A Tribute to Dorothy Hall Witt

Dorothy Hall Witt our distinguished first president and charter member of the Wise County Historical Society was instrumental in the compiling and publishing of The Heritage of Wise County and The City of Norton, Volume 1 and 2, among other publications. She was also instrumental in the establishing of the Wise County Historical Society. She served as the President of the Historical Society the first years of its establishment.

Dorothy at Work

First President of Wise County Historical Society

We, the members of the Wise County Historical Society, would like to take this opportunity to offer a tribute to our first president, Dorothy Hall Witt. Without her foresight and perseverance the Historical Society of Wise County would not exist today.

Dorothy Hall Witt our distinguished first president and charter member of the Wise County Historical Society was instrumental in the compiling and publishing of The Heritage of Wise County and The City of Norton, Volume 1 and 2, among other publications. She was also instrumental in the establishing of the Wise County Historical Society. She served as the President of the Historical Society the first years of its establishment.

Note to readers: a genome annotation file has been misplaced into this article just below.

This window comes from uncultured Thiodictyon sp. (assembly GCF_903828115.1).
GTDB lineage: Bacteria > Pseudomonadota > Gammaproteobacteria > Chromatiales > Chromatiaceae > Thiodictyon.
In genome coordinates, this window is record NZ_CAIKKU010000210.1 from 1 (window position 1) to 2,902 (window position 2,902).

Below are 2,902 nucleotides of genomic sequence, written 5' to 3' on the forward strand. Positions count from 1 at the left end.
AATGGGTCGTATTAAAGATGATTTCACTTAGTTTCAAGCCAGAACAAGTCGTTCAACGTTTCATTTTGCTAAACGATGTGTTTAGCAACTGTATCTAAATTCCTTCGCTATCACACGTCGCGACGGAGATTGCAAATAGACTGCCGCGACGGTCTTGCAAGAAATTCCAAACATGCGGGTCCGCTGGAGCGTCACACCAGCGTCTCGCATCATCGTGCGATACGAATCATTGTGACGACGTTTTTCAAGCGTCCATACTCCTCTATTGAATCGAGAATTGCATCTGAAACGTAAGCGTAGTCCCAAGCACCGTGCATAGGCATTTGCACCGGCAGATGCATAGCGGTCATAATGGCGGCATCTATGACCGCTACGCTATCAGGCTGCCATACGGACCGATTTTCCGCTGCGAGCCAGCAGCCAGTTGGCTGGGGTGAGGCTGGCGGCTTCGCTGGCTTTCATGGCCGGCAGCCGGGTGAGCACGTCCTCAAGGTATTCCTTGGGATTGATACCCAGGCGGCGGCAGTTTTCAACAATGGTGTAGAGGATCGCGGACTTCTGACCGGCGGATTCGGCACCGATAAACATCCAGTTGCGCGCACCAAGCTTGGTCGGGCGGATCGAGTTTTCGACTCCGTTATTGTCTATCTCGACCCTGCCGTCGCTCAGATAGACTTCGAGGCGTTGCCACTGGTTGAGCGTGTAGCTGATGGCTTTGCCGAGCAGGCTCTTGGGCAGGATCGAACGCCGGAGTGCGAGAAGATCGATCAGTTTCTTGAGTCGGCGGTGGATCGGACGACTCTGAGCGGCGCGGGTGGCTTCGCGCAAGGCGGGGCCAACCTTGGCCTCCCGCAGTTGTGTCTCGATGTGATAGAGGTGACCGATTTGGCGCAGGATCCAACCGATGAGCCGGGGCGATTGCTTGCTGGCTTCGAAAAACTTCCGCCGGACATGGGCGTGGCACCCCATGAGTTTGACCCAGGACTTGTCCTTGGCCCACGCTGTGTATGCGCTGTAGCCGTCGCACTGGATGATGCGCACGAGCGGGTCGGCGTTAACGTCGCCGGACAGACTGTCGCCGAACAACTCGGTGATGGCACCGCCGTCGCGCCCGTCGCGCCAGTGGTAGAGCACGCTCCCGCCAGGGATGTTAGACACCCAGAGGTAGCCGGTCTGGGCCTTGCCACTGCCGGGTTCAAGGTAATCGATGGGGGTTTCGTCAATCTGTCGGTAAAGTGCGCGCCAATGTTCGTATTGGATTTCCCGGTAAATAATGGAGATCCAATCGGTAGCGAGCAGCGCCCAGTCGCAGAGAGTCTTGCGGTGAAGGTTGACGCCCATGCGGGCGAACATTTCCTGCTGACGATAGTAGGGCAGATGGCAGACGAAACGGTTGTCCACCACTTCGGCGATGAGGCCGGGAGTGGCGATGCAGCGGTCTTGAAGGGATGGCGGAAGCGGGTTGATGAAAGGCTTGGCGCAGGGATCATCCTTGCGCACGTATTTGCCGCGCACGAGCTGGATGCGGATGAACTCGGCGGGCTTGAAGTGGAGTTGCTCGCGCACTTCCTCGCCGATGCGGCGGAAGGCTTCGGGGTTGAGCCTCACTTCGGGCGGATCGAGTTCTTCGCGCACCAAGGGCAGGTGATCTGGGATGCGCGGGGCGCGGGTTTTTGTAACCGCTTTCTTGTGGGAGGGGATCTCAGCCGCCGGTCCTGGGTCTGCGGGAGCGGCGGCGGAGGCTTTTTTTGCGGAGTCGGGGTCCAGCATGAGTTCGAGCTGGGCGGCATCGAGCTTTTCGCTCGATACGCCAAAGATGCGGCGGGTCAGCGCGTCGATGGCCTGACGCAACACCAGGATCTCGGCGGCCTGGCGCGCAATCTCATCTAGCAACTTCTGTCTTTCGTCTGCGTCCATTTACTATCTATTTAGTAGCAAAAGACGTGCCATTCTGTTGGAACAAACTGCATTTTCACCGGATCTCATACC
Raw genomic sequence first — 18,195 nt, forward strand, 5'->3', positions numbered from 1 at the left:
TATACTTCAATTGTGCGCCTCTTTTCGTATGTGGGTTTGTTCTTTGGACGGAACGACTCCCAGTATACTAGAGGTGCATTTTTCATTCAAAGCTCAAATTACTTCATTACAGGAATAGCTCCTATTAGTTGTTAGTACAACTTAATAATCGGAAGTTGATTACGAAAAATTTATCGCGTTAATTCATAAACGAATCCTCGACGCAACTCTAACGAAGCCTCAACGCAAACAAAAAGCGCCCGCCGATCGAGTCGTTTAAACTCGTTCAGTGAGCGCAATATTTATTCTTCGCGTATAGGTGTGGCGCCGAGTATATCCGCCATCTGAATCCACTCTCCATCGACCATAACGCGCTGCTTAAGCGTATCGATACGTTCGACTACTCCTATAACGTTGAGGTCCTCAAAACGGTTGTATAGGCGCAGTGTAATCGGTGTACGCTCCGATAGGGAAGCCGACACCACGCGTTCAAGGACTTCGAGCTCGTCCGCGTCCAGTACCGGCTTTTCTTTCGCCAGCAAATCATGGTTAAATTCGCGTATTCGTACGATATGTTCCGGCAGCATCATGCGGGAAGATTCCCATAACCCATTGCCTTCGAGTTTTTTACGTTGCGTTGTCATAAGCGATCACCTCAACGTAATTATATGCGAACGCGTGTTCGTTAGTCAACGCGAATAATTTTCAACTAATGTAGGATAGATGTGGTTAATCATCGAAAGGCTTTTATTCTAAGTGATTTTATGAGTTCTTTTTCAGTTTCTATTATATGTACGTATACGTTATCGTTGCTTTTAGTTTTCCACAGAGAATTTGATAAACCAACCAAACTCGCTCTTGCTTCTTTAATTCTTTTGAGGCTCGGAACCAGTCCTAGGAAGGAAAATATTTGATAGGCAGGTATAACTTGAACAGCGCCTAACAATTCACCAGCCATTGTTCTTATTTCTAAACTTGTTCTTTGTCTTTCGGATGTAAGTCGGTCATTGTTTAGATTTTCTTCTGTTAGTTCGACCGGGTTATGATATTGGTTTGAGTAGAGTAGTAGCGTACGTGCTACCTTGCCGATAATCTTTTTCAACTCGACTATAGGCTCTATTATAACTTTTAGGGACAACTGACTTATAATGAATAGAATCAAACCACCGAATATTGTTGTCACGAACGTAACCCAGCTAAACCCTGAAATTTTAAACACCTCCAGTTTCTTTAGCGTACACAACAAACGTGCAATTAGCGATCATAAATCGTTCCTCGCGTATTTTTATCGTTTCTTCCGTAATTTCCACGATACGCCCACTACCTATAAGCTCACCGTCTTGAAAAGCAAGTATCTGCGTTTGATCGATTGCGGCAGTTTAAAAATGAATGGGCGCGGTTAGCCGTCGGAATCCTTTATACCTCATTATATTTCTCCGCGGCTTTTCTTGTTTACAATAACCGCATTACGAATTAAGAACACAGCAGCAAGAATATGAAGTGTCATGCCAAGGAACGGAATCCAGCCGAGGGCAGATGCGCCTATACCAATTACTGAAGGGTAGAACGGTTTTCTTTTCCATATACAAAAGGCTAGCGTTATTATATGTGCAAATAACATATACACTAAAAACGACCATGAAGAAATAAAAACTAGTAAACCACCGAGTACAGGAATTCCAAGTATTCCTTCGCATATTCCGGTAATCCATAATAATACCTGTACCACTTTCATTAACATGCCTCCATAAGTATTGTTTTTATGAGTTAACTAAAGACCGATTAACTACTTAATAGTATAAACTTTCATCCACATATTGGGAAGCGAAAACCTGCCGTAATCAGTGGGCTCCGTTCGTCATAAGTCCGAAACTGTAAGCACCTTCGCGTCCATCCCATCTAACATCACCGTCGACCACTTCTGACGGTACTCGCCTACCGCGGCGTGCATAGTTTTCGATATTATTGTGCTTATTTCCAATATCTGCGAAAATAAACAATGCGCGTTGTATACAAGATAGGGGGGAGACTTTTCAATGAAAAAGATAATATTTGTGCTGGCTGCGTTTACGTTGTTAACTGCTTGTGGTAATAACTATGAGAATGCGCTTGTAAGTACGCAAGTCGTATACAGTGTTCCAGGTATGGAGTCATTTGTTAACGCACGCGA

While helping on the Lee County Book Committee in the creating of the Bicentennial History of Lee County Virginia published in 1991, Dorothy felt the need for the same in Wise County, and was instrumental in forming a group of Wise County historians who published their own Heritage of Wise County and the City of Norton Volume 1 in 1993. She was Chairman of the Book Committee and was elected President of the Wise County Historical Society when it was organized.

For the past 8 years Dorothy has served as recording secretary for the Wise County Historical Society and has worked a day or two a week at the office in the courthouse. She also is the editor of the Aging Gracefully segment of the Appalachian Quarterly published by Wise County Historical Society. She along with her friend and co-worker, Wanda Rose traveled over the county working on volume 1 of Wise County and the City of Norton, and installing lifelines for disabled and the elderly, she became interested in interviewing older people, which was the birth of Aging Gracefully in Appalachia.